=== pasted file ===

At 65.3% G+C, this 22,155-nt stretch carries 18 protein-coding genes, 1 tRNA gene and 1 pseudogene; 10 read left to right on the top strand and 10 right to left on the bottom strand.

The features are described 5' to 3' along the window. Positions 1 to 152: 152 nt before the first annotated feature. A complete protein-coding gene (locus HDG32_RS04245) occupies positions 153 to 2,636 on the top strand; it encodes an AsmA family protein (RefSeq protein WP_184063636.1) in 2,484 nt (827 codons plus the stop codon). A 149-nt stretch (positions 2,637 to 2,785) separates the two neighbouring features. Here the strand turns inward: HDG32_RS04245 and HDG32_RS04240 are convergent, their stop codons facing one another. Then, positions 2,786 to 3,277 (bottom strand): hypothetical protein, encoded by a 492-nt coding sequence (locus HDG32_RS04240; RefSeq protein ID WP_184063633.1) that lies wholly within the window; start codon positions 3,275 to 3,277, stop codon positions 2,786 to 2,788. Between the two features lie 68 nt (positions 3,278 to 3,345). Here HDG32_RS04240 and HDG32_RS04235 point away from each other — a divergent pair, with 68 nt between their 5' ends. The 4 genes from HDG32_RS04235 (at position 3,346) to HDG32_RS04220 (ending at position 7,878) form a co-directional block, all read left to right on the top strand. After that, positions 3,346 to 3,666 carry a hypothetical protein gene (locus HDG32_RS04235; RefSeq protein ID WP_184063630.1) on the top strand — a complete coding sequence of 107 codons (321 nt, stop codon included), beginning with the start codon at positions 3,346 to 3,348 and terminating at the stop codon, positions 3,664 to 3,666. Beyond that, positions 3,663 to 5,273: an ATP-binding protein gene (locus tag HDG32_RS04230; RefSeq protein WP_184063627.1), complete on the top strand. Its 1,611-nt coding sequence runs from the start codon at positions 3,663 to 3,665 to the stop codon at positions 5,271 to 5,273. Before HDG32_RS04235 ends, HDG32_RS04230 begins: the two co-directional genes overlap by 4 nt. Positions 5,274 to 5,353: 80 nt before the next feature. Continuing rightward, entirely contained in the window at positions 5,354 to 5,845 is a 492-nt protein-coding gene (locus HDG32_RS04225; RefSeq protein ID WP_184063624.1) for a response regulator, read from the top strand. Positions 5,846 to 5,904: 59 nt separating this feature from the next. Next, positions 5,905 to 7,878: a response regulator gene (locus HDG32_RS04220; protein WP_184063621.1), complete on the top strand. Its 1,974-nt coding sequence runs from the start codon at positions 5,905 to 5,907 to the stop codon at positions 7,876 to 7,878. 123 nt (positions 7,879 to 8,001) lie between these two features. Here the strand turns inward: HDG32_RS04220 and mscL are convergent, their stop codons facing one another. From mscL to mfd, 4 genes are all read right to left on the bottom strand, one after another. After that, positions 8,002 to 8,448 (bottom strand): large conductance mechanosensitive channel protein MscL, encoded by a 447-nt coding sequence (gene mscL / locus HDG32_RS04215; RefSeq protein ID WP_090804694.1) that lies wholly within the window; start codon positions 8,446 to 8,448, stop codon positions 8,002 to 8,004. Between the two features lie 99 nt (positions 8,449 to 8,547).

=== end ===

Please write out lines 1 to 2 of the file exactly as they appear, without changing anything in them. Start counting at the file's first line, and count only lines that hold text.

At 65.3% G+C, this 22,155-nt stretch carries 18 protein-coding genes, 1 tRNA gene and 1 pseudogene; 10 read left to right on the top strand and 10 right to left on the bottom strand.

The features are described 5' to 3' along the window. Positions 1 to 152: 152 nt before the first annotated feature. A complete protein-coding gene (locus HDG32_RS04245) occupies positions 153 to 2,636 on the top strand; it encodes an AsmA family protein (RefSeq protein WP_184063636.1) in 2,484 nt (827 codons plus the stop codon). A 149-nt stretch (positions 2,637 to 2,785) separates the two neighbouring features. Here the strand turns inward: HDG32_RS04245 and HDG32_RS04240 are convergent, their stop codons facing one another. Then, positions 2,786 to 3,277 (bottom strand): hypothetical protein, encoded by a 492-nt coding sequence (locus HDG32_RS04240; RefSeq protein ID WP_184063633.1) that lies wholly within the window; start codon positions 3,275 to 3,277, stop codon positions 2,786 to 2,788. Between the two features lie 68 nt (positions 3,278 to 3,345). Here HDG32_RS04240 and HDG32_RS04235 point away from each other — a divergent pair, with 68 nt between their 5' ends. The 4 genes from HDG32_RS04235 (at position 3,346) to HDG32_RS04220 (ending at position 7,878) form a co-directional block, all read left to right on the top strand. After that, positions 3,346 to 3,666 carry a hypothetical protein gene (locus HDG32_RS04235; RefSeq protein ID WP_184063630.1) on the top strand — a complete coding sequence of 107 codons (321 nt, stop codon included), beginning with the start codon at positions 3,346 to 3,348 and terminating at the stop codon, positions 3,664 to 3,666. Beyond that, positions 3,663 to 5,273: an ATP-binding protein gene (locus tag HDG32_RS04230; RefSeq protein WP_184063627.1), complete on the top strand. Its 1,611-nt coding sequence runs from the start codon at positions 3,663 to 3,665 to the stop codon at positions 5,271 to 5,273. Before HDG32_RS04235 ends, HDG32_RS04230 begins: the two co-directional genes overlap by 4 nt. Positions 5,274 to 5,353: 80 nt before the next feature. Continuing rightward, entirely contained in the window at positions 5,354 to 5,845 is a 492-nt protein-coding gene (locus HDG32_RS04225; RefSeq protein ID WP_184063624.1) for a response regulator, read from the top strand. Positions 5,846 to 5,904: 59 nt separating this feature from the next. Next, positions 5,905 to 7,878: a response regulator gene (locus HDG32_RS04220; protein WP_184063621.1), complete on the top strand. Its 1,974-nt coding sequence runs from the start codon at positions 5,905 to 5,907 to the stop codon at positions 7,876 to 7,878. 123 nt (positions 7,879 to 8,001) lie between these two features. Here the strand turns inward: HDG32_RS04220 and mscL are convergent, their stop codons facing one another. From mscL to mfd, 4 genes are all read right to left on the bottom strand, one after another. After that, positions 8,002 to 8,448 (bottom strand): large conductance mechanosensitive channel protein MscL, encoded by a 447-nt coding sequence (gene mscL / locus HDG32_RS04215; RefSeq protein ID WP_090804694.1) that lies wholly within the window; start codon positions 8,446 to 8,448, stop codon positions 8,002 to 8,004. Between the two features lie 99 nt (positions 8,449 to 8,547).